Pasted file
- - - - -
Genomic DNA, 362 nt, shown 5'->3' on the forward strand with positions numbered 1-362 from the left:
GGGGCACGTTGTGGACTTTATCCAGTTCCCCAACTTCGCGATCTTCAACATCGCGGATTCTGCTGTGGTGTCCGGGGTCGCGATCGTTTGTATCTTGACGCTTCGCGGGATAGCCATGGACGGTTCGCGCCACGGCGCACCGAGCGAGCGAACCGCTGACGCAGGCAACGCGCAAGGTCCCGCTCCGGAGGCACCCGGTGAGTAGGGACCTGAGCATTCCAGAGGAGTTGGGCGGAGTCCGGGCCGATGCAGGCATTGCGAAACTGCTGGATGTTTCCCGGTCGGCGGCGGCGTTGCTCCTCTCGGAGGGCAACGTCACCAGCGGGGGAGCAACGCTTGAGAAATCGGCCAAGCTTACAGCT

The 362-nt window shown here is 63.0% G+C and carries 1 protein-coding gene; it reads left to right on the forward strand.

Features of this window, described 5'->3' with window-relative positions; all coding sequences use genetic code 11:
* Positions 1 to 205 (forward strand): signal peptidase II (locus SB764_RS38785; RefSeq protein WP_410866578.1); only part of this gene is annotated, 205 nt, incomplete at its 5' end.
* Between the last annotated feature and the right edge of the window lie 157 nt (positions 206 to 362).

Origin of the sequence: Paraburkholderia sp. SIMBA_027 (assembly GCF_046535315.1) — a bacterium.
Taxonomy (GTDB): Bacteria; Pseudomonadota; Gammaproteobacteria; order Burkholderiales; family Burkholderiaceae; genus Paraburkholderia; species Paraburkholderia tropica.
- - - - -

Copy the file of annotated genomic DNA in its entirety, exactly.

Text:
Genomic DNA, 362 nt, shown 5'->3' on the forward strand with positions numbered 1-362 from the left:
GGGGCACGTTGTGGACTTTATCCAGTTCCCCAACTTCGCGATCTTCAACATCGCGGATTCTGCTGTGGTGTCCGGGGTCGCGATCGTTTGTATCTTGACGCTTCGCGGGATAGCCATGGACGGTTCGCGCCACGGCGCACCGAGCGAGCGAACCGCTGACGCAGGCAACGCGCAAGGTCCCGCTCCGGAGGCACCCGGTGAGTAGGGACCTGAGCATTCCAGAGGAGTTGGGCGGAGTCCGGGCCGATGCAGGCATTGCGAAACTGCTGGATGTTTCCCGGTCGGCGGCGGCGTTGCTCCTCTCGGAGGGCAACGTCACCAGCGGGGGAGCAACGCTTGAGAAATCGGCCAAGCTTACAGCT

The 362-nt window shown here is 63.0% G+C and carries 1 protein-coding gene; it reads left to right on the forward strand.

Features of this window, described 5'->3' with window-relative positions; all coding sequences use genetic code 11:
* Positions 1 to 205 (forward strand): signal peptidase II (locus SB764_RS38785; RefSeq protein WP_410866578.1); only part of this gene is annotated, 205 nt, incomplete at its 5' end.
* Between the last annotated feature and the right edge of the window lie 157 nt (positions 206 to 362).

Origin of the sequence: Paraburkholderia sp. SIMBA_027 (assembly GCF_046535315.1) — a bacterium.
Taxonomy (GTDB): Bacteria; Pseudomonadota; Gammaproteobacteria; order Burkholderiales; family Burkholderiaceae; genus Paraburkholderia; species Paraburkholderia tropica.